Gender & Sexuality dictionary

lavender ceiling

[ lav-uhn-der see-ling ]

What does lavender ceiling mean?

Lavender ceiling is a glass ceiling specifically imposed on LGBTQ people: an unofficial upper limit to their professional advancement.

Lavender ceilings are the result of systemic bias and discrimination against LGBTQ people in the workplace and in society more broadly.

Related words

alpha female, #MeToo, nonbinary gender, 🏳️‍🌈 Rainbow Flag emoji, ally, same-gender loving, gendervoid, gender-fluid, bigender

Where does lavender ceiling come from?

Light green background with dark green centered text that reads lavendar ceiling

Lavender ceiling is a variation on glass ceiling, a metaphorical expression which dates back to the 1980s. Ceiling represents a barrier to how high a woman or other member of a minority group can rise within the ranks of their profession. Glass characterizes this barrier as invisible—that is, it is not readily perceived or openly acknowledged in the dominant culture, especially due to institutional, structural biases and discrimination against members of minority groups.

While the term glass ceiling has been especially applied to the professional realities of women, it can also encompass those of other marginalized groups. Glass ceiling has also prompted more specific variants, such as bamboo ceiling, with respect to the experiences of Asian Americans, and lavender ceiling, for the LGBTQ community.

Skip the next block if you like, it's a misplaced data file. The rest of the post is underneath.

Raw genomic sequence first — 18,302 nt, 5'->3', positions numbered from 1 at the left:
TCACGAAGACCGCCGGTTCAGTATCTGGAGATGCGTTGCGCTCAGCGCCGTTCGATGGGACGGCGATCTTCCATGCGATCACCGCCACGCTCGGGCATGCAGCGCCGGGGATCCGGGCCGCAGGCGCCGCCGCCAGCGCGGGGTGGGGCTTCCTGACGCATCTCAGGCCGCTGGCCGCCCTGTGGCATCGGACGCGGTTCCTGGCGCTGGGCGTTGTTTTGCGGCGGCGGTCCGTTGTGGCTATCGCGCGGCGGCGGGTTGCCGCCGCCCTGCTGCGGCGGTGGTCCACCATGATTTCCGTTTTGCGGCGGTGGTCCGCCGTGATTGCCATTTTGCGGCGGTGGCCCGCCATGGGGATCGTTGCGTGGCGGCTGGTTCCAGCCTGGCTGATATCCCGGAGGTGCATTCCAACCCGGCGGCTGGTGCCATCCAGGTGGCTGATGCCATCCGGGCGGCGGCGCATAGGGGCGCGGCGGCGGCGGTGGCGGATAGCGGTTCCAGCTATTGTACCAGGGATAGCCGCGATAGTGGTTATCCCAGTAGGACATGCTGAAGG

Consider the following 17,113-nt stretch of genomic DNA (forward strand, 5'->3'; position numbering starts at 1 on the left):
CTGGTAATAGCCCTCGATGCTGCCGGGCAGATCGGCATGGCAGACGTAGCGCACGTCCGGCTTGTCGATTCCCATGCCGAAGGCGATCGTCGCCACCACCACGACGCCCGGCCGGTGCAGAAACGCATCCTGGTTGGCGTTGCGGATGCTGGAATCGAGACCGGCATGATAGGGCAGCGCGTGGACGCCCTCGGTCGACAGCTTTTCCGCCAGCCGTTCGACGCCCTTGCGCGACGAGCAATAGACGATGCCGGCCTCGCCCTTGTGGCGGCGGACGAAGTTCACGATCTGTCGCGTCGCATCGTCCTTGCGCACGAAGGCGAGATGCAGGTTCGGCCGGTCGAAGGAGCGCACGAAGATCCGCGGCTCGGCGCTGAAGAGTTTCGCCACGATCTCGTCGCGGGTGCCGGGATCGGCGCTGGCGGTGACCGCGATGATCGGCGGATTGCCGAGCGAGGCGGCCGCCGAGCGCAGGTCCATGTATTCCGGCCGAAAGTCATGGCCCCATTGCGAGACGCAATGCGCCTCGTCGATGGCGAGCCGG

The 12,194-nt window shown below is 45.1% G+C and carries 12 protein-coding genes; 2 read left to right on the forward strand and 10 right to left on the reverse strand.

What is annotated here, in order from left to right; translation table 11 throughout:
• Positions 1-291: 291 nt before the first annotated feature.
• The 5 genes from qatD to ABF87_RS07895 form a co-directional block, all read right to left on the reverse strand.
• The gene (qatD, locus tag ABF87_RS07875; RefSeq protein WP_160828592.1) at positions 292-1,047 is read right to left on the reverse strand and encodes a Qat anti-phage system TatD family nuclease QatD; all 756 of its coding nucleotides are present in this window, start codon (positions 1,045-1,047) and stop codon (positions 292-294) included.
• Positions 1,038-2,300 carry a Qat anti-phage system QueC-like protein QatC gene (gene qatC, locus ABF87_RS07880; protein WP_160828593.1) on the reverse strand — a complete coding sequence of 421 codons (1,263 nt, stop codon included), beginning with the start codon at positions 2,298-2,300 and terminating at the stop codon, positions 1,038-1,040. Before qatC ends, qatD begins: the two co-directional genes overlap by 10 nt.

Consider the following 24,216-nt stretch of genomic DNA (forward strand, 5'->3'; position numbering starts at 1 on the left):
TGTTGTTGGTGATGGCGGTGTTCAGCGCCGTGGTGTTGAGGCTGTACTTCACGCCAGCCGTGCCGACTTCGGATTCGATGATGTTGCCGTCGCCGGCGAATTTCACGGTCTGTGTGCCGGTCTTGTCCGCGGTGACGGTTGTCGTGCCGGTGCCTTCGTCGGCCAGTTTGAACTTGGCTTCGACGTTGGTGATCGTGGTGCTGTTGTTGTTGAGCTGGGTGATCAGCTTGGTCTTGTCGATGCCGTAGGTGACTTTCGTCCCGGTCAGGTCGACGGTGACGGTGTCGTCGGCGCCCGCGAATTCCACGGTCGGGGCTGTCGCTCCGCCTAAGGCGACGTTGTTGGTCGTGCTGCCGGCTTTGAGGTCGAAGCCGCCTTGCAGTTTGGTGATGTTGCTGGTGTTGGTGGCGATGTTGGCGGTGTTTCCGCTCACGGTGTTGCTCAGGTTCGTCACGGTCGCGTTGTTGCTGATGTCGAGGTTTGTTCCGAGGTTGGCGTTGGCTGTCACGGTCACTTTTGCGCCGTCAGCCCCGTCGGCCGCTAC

Why lavender? The pale bluish purple color of lavender has been pejoratively associated with gay people since at least the 1800s, originally in the context of fashion. Coinciding with the second Red Scare in the mid-1900s, the so-called “Lavender Scare” was a moral panic around the supposed threats of gay people to the U.S. Since then, many in the LGBTQ community have reappropriated lavender, word and hue, as an expression of Pride.

Evidence for lavender ceiling can be found in mainstream publications in the early 1990s, notably used in interviews of people who argued that gay people had a much harder time advancing in their careers due to forms of unacknowledged discrimination against sexual orientations in the workplace.

For example, a Los Angeles Times article from May 17, 1993 referenced the lavender ceiling, reporting on gay people who felt forced to hide their being gay or lesbian out of fear of workplace discrimination. Similarly, in an interview for the March 1994 edition of The Advocate, then Random House managing editor Mitchell Ivers used lavender ceiling when discussing difficulties gay authors face in the publishing industry.

Even though LGBTQ rights have expanded since the 1990s, and despite the fact that the LGBTQ community is more visible and supported in mainstream culture than ever before, lavender ceiling, as a term and lived experience, persists for many. Bias and discrimination against LGBTQ has certainly not gone away.

Lavender ceiling has increasingly extended to barriers imposed on transgender and nonbinary people in work and society. In July 2020, LGBTQ Victory Fund president Annise Parker described Rosemary Ketchum, the first openly transgender person to win an election in West Virginia, as shattering the lavender ceiling.

Examples of lavender ceiling

Breaking The Lavender Ceiling 🏳️‍🌈
@iborjyborj, July 22, 2020
Georgette is on-track to shatter a lavender ceiling come November, becoming the first openly LGBTQ Latina member of Congress in American history.
Annise Parker quoted by Matthew S. Bajko, Bay Area Reporter, March 4, 2020

Who uses lavender ceiling?

Lavender ceiling is most frequently used by LGBTQ persons and allies, especially when a person is the first to achieve a position an LGBTQ person has never had before—when they are said to have “broken” or “shattered” the lavender ceiling.



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